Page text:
Charles Rupert BUTLER (1873-1915)
Charles Rupert Butler (1873-1915), known as Charlie, was the nephew of Eugénie Sladden, being the eldest son of her sister, Fanny. Charlie is mentioned in two letters written by his aunt, Polly Robinson, in 1914, and in several letters in 1915 shortly after his untimely death.
Charlie was born on 4th August 1873 at Moreford Lodge, Noribton, the eldest of nine children of Charles and Fanny Butler. When he was four years old, the family moved to Gloucester House, Claremont Road, Surbiton, Kingston upon Thames. Charlie was educated at Charterhouse.
Charlie became a tobacco manufacturer like his father and grandfather. His grandfather, also Charles Butler, had founded Lambert & Butler in 1834 with his wife’s brother. They began selling cigars first in St John Street, Clerkenwell and then from 1836 from their premises in Drury Lane. During the 19th century, Lambert & Butler grew considerably. In 1901, the company joined with 12 other companies to form the Imperial Tobacco Company during the Tobacco Wars, in order to fend off competition from the United States by the American Tobacco Company. Charlie was by now head of the Lambert & Butler branch, his father having died in 1898; at the time of his death he was a director of Imperial Tobacco Company. After the amalgamation, Imperial concentrated on the British market. A new company called British American Tobacco was set up to export all tobacco brands. (In 1973, after an exchange of trademarks, the Lambert & Butler name is owned in Britain and elsewhere by Imperial Tobacco; Lambert & Butler is a UK cigarette brand.)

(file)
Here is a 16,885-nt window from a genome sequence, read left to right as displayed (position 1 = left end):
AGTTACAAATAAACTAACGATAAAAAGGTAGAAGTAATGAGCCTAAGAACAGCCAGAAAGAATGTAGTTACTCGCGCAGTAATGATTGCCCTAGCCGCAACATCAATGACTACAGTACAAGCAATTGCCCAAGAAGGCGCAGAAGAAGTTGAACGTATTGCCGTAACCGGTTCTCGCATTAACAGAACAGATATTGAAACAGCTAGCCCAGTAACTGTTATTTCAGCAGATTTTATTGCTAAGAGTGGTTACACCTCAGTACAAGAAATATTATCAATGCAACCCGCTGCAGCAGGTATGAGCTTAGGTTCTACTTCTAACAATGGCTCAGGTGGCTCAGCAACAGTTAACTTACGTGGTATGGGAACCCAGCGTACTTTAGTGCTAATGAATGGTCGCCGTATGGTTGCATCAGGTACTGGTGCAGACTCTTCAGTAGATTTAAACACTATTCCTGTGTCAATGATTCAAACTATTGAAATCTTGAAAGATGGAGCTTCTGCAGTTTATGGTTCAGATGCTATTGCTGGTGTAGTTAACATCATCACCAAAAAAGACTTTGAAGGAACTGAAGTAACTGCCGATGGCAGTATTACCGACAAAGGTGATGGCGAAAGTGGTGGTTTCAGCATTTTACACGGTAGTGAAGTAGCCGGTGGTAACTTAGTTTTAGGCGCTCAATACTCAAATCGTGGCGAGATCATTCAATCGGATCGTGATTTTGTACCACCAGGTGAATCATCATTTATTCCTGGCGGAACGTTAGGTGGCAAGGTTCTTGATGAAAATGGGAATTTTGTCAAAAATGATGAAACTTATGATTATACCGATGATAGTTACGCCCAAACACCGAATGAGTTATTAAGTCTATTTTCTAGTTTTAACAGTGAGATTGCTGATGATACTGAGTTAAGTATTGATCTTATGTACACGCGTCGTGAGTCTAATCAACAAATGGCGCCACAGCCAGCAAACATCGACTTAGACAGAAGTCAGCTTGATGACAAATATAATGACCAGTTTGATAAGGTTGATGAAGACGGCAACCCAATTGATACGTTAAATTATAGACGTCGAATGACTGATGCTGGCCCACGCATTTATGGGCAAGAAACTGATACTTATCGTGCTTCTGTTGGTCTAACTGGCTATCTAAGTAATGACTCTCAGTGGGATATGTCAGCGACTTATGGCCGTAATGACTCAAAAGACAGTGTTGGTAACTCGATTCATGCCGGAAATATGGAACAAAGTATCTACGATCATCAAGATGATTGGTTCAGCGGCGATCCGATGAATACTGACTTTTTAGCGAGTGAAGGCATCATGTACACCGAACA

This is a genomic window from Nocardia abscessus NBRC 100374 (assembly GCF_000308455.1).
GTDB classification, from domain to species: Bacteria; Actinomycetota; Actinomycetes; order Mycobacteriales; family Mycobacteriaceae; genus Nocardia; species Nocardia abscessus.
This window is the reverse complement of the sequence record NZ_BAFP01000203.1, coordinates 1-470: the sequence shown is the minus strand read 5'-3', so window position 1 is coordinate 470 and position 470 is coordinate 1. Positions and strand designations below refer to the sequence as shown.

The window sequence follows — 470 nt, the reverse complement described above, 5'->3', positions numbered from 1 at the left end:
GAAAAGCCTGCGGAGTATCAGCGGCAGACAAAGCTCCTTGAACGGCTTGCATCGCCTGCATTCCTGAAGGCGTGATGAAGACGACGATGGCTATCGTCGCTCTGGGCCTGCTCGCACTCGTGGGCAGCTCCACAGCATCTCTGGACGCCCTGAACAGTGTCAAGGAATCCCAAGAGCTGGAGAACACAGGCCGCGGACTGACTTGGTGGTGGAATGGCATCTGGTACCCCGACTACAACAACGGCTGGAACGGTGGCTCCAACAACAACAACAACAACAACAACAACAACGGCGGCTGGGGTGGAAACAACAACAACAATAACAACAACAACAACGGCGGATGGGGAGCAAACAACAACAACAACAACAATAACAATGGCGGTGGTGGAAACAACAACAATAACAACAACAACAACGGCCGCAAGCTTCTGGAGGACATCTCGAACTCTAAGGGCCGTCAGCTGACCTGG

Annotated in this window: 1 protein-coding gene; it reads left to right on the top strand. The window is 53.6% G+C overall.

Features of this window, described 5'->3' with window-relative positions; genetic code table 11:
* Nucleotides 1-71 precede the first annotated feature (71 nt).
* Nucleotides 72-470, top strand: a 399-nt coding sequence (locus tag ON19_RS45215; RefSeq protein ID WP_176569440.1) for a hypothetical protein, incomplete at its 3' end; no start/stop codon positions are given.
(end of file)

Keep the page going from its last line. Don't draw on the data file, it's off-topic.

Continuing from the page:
Charlie married Annie Gwendoline Winter (known as Gwen) on 31st October 1900 at St Mary Abbot’s Church, Kensington. A newspaper report of the time described it as a fashionable wedding with no fewer than eight bridesmaids. After the wedding, the couple left for a Continental honeymoon tour.
At the time of the 1901 census, Charlie and Gwen were living at 7 Sloane Gardens, Chelsea. They had one son and one daughter: Iris Gwendoline (1901-1983) and Charles Desmond Northcutt (1904-1976). In 1901 Charles was listed as having chambers at 101 Mount Street. Elsewhere he is described as a tobacco manufacturer. In 1911 and 1913 he was listed as being a private resident at New Place, Sunningdale. At the time of the 1911 census, Charlie was away from home; Gwen was living at 13 Park Crescent, London, with her two children and eight servants.
Charlie died suddenly of a heart attack at the Savoy Court Hotel, London, on 19th March 1915; his wife, Gwen, was with him at the time. His sudden death is referred to in several letters written shortly after the event.
He was buried in Windlesham churchyard. Charlie’s address at the time of his death was given as New Place, Sunningdale. Newspaper reports by auctioneers in August 1915 reveal that the property was sold just over four months after his death and then a separate auction held for the furniture. He left effects of £59,357 15s 5d.